connection and call a method within it - which currently doesn't exist.  So we'd need to write
such a method for all connectors that have security.
(3) Since this service would have a high load, and only be used under one particular model,
I'd suggest actually defining a whole new webapp for it, so it can be distributed/controlled
independently.

Karl


________________________________
From: ext Peter Sturge [mailto:peter.sturge@googlemail.com<mailto:peter.sturge@googlemail.com>]
Sent: Thursday, April 29, 2010 5:35 AM
To: connectors-user@incubator.apache.org<mailto:connectors-user@incubator.apache.org>
Cc: dev@lucene.apache.org<mailto:dev@lucene.apache.org>; connectors-dev@incubator.apache.org<mailto:connectors-dev@incubator.apache.org>;
lucene-dev@apache.org<mailto:lucene-dev@apache.org>

Subject: Re: FW: Solr and LCF security at query time

Hi Karl,

I guess it comes down to - any solution is ultimately going to place access control on a search
and not on data, so there isn't much to be gained by binding the access control to the data.
Whatever attributes exist at index time to build an acl will still be there at query time,
so by making the acl search-bound, the acl is decoupled from the data, allowing it to be used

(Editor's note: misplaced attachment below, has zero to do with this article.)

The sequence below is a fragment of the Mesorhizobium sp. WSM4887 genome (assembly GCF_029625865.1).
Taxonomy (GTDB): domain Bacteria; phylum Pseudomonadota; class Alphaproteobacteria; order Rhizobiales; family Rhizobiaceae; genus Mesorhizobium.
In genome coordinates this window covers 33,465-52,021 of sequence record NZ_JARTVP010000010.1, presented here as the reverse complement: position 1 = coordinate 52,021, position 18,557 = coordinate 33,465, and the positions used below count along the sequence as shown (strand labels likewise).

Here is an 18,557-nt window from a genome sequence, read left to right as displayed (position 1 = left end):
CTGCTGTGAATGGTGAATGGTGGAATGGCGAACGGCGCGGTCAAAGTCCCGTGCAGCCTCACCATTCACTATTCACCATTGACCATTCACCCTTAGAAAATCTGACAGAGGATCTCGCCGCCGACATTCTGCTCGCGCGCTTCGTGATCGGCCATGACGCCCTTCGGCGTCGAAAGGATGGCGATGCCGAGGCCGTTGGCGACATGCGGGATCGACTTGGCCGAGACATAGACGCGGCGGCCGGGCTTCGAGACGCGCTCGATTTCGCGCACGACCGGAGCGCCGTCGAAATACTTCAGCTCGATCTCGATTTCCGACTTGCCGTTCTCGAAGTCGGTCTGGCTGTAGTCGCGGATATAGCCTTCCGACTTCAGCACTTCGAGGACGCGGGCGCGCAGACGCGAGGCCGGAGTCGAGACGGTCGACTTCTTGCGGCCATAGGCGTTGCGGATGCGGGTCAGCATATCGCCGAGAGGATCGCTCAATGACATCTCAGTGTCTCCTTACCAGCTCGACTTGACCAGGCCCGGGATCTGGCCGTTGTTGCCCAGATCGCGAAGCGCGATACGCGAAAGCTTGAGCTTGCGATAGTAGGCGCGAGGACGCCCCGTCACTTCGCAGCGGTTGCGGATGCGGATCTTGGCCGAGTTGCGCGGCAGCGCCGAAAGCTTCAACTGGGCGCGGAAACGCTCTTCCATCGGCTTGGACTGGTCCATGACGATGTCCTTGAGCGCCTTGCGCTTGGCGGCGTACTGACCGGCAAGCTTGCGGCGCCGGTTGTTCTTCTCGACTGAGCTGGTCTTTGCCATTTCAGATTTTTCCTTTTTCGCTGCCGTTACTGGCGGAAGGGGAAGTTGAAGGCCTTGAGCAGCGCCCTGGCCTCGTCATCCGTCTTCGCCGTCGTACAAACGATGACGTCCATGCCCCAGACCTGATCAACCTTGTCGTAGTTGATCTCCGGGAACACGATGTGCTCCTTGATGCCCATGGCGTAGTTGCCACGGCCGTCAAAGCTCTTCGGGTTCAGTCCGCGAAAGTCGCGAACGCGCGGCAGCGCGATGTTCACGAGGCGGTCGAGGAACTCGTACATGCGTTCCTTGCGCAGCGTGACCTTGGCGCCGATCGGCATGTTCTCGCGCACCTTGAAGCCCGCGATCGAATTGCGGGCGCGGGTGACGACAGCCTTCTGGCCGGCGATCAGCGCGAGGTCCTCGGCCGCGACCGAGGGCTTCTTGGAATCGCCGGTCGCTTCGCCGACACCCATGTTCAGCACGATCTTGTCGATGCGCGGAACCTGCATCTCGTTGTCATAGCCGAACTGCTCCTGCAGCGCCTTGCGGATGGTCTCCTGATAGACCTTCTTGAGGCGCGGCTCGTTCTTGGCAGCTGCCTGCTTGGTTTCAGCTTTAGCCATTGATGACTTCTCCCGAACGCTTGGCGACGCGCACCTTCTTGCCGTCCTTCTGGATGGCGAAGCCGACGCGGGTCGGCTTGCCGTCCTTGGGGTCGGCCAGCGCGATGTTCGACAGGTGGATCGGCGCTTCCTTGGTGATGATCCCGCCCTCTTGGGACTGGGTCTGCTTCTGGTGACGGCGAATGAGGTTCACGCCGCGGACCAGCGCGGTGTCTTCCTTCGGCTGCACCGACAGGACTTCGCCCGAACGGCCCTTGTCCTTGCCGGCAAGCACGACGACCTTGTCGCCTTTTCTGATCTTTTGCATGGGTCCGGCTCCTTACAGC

in any use case scenario.

Here's a typical sampling of use cases where the decoupling of acl from data is required:

One customer has a  'shop-search' requirement where, logged-in users' access to various shops
changes daily, sometimes 4 or 5 times a day. There are several hundred such shops and 10s
of millions of documents, and the indexing part doesn't have ownership of any of the 'source'
documents.

Another example is a customer who has multiple sites and multiple AD domains. They have one
domain for the UK, but a completely separate domain for Gibraltar. When data is replicated
to  remote servers accessed by Gibraltar staff, these users have no SID information in the
other domain.

An 'interesting' example of this at the extreme is 34rkl4ys Bank, where, due to departmental
history, they have no fewer than 85 AD domains! This of course is a nightmare in itself, but